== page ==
I was 19 years old, a sophomore at William and Mary. I lived in a nice off campus apartment with a great roommate that continues to be one of my best friends. I was doing well in my classes and had even lost the infamous “freshman fifteen.” I had everything at my fingertips which is why I didn’t understand why I was so, very sad. It started slowly, kind of like a sun setting, but then that depression enveloped me whole. I didn’t understand it myself so I didn’t have the words to explain it to anyone else. I didn’t want my parents to know so I put on a smile when I was home. I didn’t want my roommate to hear me cry so I would go into the closet. At one point I even went to a professor with my heart in my hand and asked for an extension on a paper that I hadn’t had the energy to write.
Psychology had been my favorite subject in high school and I quickly decided to major in that as well as government. I am forever thankful because it meant that the idea of counseling was not a scary or foreign one. I made an appointment at our college counseling center. The first counselor was not a good fit but the second is the reason that my darkest thoughts didn’t end my life.
I’m now 26. A newlywed! I finally move in with Marc and put my townhouse up for rent. I quit my job and I’m now traveling to new places with the love of my life. I’m living the dream. My dream. Everything I could have wanted. Except I’m sad again. I think, “This is ridiculous, get over yourself.” But I can’t. Marc asks me what’s wrong and I don’t know how to tell him. You see, he was my very first serious relationship. I had dated, but never for more than a few months. I had been so independent. I moved out of my parents house after college when I purchased my own townhouse at 22 years old. I had never relied on a man financially but more than that, I had never relied on a man for friendship. I was lonely on the road. I quickly gained 10lbs because I wasn’t used to eating out for every meal. I didn’t believe I was pretty enough and most certainly not thin enough to be a PGA TOUR wife. One quick google search online will show you exactly how many people rate and judge us. It took me a long time to find my people. Sure, I got along with everyone. But for a longer time than I could have imagined there weren’t people to have real conversations with. I missed being home and I missed my family, dog and friends. First world problems for you right there. How dare I have this amazing life and be sad about it. So I decided to do something about it. Counseling again. And again my first counselor was a terrible fit. In fact I probably should have reported him. But the second? Well she helped me to be happy again.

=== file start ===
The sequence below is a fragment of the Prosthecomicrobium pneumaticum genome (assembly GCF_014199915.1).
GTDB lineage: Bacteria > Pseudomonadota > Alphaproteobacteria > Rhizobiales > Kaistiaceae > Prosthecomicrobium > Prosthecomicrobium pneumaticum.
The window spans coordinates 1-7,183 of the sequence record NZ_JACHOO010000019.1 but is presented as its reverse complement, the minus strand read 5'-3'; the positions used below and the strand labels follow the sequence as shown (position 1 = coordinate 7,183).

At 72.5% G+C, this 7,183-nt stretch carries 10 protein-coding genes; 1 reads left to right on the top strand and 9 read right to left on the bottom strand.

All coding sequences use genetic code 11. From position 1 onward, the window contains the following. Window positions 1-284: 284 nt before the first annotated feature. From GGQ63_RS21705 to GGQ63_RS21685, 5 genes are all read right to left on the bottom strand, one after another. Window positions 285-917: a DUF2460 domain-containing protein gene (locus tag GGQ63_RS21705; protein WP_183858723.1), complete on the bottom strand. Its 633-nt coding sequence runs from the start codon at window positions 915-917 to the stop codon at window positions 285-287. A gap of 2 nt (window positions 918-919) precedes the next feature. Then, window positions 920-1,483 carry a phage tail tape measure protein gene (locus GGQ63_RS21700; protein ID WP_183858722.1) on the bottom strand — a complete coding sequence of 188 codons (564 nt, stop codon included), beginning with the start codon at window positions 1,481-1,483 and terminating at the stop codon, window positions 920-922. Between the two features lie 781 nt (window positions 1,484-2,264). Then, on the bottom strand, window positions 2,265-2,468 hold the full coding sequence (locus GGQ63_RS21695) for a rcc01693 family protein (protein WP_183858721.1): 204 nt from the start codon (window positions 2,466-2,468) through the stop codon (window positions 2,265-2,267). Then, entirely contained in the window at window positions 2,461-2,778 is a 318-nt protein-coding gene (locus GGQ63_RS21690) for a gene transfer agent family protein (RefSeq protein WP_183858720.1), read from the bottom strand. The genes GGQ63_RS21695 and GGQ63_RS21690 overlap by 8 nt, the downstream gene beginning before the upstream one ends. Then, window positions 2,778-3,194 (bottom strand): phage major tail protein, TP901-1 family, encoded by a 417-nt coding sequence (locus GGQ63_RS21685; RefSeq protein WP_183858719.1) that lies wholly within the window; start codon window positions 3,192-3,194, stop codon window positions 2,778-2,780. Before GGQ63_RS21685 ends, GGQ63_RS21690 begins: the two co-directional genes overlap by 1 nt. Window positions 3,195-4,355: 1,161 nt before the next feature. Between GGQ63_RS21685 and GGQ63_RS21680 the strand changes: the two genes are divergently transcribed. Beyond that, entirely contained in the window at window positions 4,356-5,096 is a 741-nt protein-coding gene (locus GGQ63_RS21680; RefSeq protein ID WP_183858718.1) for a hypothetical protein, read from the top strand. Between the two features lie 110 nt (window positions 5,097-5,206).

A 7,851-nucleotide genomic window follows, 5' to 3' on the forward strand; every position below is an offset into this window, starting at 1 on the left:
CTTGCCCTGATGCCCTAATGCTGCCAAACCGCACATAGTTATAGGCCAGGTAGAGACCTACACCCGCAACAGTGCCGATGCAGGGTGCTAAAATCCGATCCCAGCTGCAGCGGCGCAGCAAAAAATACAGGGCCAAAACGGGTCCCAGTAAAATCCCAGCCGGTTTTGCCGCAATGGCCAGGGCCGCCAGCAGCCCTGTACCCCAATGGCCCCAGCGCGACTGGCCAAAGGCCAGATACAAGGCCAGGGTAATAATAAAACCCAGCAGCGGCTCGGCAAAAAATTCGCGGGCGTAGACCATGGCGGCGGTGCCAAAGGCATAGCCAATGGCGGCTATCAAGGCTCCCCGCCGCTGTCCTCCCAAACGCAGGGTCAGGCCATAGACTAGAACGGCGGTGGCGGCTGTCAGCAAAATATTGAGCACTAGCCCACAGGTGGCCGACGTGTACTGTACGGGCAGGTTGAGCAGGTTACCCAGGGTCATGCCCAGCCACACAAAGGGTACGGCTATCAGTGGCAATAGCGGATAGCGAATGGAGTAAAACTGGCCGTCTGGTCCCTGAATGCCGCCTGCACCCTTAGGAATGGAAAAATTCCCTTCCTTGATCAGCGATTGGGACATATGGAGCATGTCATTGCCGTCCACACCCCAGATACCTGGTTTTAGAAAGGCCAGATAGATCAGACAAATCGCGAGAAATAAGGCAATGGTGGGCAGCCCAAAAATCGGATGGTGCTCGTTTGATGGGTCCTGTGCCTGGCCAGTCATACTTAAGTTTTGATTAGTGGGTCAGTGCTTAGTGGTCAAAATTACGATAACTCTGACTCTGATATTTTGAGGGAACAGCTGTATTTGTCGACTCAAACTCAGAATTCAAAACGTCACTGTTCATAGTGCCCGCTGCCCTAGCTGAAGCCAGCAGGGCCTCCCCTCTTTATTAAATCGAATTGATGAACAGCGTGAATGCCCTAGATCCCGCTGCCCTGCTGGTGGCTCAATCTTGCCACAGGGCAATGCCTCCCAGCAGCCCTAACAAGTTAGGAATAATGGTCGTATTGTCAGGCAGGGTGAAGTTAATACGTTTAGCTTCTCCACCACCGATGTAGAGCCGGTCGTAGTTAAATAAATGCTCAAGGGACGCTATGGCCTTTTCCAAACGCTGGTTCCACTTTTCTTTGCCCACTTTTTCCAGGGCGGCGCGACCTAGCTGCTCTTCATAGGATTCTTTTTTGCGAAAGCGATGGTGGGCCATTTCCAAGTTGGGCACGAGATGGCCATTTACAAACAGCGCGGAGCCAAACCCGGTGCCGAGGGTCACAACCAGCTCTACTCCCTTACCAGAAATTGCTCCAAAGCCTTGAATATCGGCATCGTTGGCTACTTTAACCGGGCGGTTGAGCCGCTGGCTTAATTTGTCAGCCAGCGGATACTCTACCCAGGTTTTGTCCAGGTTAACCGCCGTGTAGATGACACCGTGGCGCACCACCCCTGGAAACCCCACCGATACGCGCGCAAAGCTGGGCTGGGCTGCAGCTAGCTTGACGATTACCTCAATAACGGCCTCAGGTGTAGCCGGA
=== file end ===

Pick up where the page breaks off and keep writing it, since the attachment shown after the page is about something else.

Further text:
I’m 31. I’ve survived! I’m one of the lucky ones. I’m learning more and more everyday just how lucky I really am. But three months later, I’m crying too often and I’m sick all of the time and I’m terrified all of the time it’s going to happen to me again. Counseling. This time my therapist was amazing. I attended once a week for a few months and then once every other week for several more. About a year later I thanked her for all of her help and then I moved on.
Just last week I was cooking dinner and my chest constricted. I found it hard to breathe. I had to step away from the stove and focused on my breath. In and out. Longer on the exhale. I struggle everyday with anxiety. Some days it’s not so bad. When anyone I love is sick, it is the worst. I can cope fairly well with it now. But I know how to because I sought help and I did the work.
Please do the same if you need to. I promise that you are worth it.